Performances like the one Seattle Storm point guard Sue Bird had on Tuesday night do a lot to strengthen her argument for WNBA MVP, even in a tough 78-61 loss to the Indiana Fever on the day that long-time teammate Swin Cash was deservedly named Western Conference Player of the Week for last week.
Obviously, Bird’s third quarter performance in which she kept the Storm in the game with two timely threes and scored eight of the team’s 20 points certainly stands out. But she also made a series of crisp pinpoint passes through Fever defenders on fast breaks that few point guards would have the skill, let alone awareness, to execute. She finished with 21 points including 5-for-6 three point shooting, which was refreshing for a team shooting poorly from beyond the arc.
But despite an outstanding individual performance, it still wasn’t enough to help the Storm get a coveted road win. And what the Storm have shown more than anything in their last four games since center Lauren Jackson’s injury – which they’ve split – is that superlative individual performances are not necessarily going to be a recipe for success.
Although it’s great to see Bird and Cash turn in such strong performances, what’s noteworthy about their two wins (albeit against the 1-9 Tulsa Shock and 2-6 Washington Mystics) is balance. And for those that have watched the Storm closely this season, that has little to nothing to do with Jackson’s absence – it’s something that has been plaguing them from the beginning of the season.
Storm statistical MVP: Sue Bird accounts for 50% of the Storm’s statistical production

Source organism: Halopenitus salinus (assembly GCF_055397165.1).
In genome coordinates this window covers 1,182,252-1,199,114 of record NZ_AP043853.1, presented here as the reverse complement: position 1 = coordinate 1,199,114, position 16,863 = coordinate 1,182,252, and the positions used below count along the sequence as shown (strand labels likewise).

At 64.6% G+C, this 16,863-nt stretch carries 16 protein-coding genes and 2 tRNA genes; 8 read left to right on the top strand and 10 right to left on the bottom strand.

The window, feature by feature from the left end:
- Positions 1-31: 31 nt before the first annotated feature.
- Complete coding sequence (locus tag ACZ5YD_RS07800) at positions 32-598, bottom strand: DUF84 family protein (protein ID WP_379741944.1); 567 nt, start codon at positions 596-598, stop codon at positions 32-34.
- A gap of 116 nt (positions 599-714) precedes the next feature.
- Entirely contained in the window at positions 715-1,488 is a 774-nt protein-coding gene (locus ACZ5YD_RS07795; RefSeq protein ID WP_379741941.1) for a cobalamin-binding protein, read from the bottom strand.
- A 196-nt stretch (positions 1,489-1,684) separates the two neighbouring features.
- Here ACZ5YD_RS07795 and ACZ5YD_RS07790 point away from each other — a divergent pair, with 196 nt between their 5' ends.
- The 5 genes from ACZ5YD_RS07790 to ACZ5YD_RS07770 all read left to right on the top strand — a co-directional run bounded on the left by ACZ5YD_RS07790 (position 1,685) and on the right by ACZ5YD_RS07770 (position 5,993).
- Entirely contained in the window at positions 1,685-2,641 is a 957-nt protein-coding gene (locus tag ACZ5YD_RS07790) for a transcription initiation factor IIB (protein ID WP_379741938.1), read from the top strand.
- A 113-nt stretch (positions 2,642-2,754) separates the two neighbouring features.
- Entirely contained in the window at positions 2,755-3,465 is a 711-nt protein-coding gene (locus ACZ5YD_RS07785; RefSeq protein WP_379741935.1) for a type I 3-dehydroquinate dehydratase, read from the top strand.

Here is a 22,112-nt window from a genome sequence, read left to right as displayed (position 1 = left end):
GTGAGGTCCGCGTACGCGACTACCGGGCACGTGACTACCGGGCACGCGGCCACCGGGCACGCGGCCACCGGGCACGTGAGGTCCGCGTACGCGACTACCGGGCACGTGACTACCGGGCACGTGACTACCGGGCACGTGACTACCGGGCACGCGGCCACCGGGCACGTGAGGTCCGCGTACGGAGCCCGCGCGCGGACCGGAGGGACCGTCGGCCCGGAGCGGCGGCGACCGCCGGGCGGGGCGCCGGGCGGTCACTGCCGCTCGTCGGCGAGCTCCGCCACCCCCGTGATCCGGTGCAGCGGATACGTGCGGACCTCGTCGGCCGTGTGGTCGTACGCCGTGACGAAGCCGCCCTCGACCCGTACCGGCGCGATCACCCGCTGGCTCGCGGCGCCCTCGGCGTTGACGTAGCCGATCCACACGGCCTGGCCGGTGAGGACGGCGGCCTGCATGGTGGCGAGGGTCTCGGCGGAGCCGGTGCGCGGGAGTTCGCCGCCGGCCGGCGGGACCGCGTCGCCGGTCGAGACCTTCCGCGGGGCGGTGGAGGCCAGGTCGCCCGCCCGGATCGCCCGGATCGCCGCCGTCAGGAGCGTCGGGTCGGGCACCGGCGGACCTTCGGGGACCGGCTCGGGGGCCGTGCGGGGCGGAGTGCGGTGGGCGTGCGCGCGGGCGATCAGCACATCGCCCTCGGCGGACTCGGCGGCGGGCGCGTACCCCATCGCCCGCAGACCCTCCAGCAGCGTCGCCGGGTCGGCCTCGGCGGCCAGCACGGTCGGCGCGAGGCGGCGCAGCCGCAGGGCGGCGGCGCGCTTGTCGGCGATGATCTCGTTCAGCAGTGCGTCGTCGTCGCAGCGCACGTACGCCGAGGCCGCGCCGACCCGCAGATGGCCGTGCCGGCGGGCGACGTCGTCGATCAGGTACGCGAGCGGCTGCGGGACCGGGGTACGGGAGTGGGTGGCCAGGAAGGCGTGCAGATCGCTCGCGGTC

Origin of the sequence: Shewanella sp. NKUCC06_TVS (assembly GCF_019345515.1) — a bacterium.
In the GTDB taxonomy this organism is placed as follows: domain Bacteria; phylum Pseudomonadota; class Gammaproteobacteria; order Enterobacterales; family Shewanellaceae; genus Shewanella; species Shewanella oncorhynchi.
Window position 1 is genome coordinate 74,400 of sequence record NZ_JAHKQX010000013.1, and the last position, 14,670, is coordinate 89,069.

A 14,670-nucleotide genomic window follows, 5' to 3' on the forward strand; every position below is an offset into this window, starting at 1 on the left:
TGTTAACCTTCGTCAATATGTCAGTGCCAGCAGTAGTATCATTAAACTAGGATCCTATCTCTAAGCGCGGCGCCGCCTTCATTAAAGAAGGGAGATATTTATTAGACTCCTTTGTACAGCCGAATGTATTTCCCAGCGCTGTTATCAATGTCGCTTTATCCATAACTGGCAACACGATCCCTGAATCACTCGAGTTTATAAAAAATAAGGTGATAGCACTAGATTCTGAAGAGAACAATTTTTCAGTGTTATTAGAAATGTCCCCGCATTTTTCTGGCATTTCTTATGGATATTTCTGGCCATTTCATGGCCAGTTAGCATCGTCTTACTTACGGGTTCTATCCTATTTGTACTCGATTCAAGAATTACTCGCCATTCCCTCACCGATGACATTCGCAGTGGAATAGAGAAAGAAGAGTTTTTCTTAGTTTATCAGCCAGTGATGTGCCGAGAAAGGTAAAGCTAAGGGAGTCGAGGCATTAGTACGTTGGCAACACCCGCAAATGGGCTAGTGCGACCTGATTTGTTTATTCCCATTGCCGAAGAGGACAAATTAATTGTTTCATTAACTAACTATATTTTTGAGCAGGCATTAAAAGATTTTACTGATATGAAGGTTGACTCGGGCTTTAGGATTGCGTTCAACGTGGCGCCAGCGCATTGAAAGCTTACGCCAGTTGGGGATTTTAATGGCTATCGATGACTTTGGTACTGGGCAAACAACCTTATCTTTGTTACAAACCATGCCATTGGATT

Statistics aren’t everything, but they certainly help to layout the landscape of a team’s season and pinpoint patterns more easily than re-watching game film. Just to put things in perspective, the top individual players on a team account for somewhere around 20% of a team’s overall statistical production with center Sylvia Fowles currently leading the league with responsibility for 27.64% of the Chicago Sky’s production. But as the Sky are probably well aware, WNBA teams with one player responsible for nearly 30% of their production typically don’t fare so well (e.g. 2008 Phoenix Mercury vs. 2007 & 2009).
Against the Los Angeles Sparks – still the Storm’s worst loss of the season – Bird accounted for 72% of the Storm’s statistical production. In their loss to the Sun last Friday, it was Cash accounting for 36.40% of the team’s production in a much closer game, but still one in which Bird, Katie Smith, and Tanisha Wright shot 8-for-24 from the field. The final box was much more balanced in their first game against the Minnesota Lynx, which was a first half disaster, but the fourth quarter was still defined by dominant play by Bird.
In last night’s game, Bird accounted for 50% of the Storm’s production. Although the Storm’s shooting efficiency was above league average for the second consecutive game – they had an effective field goal percentage of 50.86% last night –